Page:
Whoever studies the subject of endothelioma of the bones and endothelial tumors in general cannot fail to be struck by the great confusion in terminology and classification which exists in this field. Unfortunately, the group of the endotheliomas has become a conglomerate composed of many tumors of unusual appearance and histology. Since the morphology of endothelial tumors is, in general, far less distinctive than is that of epithelial tumors, it is not unnatural that the pathologist confronted with microscopic sections of an unusual tumor which resembles neither carcinoma nor sarcoma should choose the middle ground and make a diagnosis of endothelioma.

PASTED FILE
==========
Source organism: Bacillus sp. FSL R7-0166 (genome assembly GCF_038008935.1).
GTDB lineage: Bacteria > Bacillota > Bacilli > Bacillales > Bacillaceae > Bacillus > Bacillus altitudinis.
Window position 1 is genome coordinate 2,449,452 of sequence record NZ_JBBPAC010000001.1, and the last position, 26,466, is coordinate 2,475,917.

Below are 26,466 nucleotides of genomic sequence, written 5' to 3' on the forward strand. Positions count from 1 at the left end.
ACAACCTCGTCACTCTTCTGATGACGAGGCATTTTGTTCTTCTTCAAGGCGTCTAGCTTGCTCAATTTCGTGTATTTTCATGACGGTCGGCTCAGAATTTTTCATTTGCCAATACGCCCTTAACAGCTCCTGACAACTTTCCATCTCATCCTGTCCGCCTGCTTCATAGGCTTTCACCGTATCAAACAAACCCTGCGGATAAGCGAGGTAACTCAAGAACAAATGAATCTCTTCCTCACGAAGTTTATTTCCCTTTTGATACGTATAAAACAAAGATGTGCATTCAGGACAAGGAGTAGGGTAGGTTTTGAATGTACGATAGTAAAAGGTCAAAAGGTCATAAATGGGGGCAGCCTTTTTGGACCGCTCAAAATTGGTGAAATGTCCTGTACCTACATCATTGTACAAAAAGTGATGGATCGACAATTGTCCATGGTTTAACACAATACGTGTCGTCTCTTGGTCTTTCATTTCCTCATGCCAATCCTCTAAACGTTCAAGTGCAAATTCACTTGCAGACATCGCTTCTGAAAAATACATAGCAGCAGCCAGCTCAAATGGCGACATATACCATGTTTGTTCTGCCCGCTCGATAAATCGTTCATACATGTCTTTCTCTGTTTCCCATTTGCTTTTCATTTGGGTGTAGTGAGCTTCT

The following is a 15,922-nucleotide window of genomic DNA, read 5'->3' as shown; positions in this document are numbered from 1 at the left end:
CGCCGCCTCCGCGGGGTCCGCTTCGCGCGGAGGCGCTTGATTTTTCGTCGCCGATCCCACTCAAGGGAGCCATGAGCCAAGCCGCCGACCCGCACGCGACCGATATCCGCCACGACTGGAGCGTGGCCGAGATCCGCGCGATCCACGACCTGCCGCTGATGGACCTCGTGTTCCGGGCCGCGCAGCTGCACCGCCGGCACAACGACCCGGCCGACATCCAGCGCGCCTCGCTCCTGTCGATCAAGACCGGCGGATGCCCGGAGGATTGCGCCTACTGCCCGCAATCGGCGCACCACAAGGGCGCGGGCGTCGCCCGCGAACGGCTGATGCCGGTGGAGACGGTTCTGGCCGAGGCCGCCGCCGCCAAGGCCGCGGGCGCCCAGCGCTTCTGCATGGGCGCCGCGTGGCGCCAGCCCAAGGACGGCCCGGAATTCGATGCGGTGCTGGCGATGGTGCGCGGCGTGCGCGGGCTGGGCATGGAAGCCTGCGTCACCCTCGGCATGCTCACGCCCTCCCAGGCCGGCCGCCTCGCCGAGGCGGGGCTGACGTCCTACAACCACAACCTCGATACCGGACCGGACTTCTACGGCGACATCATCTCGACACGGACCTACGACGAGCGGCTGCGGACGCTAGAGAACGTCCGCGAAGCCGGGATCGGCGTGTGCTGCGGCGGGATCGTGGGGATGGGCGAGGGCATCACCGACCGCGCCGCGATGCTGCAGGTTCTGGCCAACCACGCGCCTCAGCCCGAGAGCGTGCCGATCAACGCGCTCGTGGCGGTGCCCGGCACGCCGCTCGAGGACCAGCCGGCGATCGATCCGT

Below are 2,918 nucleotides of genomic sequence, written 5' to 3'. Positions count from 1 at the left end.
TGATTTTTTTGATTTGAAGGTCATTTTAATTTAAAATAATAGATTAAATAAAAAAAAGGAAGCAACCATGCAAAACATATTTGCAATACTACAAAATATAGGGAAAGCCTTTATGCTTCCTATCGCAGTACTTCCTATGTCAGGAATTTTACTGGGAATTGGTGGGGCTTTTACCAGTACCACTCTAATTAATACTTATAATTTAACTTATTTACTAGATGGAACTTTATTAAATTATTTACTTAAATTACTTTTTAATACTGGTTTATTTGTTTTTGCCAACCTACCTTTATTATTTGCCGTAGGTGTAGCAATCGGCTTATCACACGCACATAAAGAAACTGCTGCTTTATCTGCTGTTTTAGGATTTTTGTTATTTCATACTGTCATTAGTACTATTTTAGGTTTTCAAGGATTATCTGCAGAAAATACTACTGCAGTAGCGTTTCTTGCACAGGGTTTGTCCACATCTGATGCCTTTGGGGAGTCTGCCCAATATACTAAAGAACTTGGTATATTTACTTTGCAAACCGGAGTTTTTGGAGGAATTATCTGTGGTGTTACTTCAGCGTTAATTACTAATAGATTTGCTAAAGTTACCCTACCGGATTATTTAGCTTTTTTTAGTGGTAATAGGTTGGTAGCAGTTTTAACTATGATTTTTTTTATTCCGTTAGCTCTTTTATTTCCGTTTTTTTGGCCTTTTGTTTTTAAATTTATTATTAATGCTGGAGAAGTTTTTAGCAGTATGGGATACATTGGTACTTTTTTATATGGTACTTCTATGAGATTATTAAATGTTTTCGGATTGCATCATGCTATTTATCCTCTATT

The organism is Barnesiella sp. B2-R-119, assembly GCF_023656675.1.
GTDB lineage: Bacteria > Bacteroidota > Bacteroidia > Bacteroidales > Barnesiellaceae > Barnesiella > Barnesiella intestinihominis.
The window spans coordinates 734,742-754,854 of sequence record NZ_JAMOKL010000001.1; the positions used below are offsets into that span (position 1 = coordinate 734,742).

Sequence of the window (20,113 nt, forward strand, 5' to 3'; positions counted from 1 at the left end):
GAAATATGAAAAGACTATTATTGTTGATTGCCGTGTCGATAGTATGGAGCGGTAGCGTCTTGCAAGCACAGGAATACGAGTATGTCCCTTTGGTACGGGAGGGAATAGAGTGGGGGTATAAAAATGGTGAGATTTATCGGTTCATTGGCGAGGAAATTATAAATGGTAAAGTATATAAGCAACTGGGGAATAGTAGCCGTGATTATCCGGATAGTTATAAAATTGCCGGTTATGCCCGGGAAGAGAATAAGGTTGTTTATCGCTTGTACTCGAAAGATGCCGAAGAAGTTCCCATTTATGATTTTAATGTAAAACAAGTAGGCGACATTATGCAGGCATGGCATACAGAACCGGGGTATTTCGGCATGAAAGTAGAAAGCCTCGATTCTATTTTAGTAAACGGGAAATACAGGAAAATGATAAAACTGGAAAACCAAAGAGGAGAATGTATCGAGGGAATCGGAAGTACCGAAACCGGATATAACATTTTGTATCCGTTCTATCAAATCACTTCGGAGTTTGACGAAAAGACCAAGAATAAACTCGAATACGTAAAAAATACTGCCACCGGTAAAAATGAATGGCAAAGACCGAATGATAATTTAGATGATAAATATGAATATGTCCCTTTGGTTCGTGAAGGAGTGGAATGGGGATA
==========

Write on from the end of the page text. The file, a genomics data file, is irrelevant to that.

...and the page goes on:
Although Ewing1 was not the first to describe endothelial tumors of bone, he was the first to present a large series of cases, and, what is even more important, it was he who separated these growths into a fairly distinct clinical and roentgenologic group. Previously, the literature on
DE SANTO DA. EWING'S TUMOR (PRIMARY INTRACORTICAL AND SUBPERIOSTEAL LYMPHANGIO-ENDOTHELIOMA): REPORT OF A CASE. Arch Surg. 1934;28(1):66–82. doi:10.1001/archsurg.1934.01170130069005
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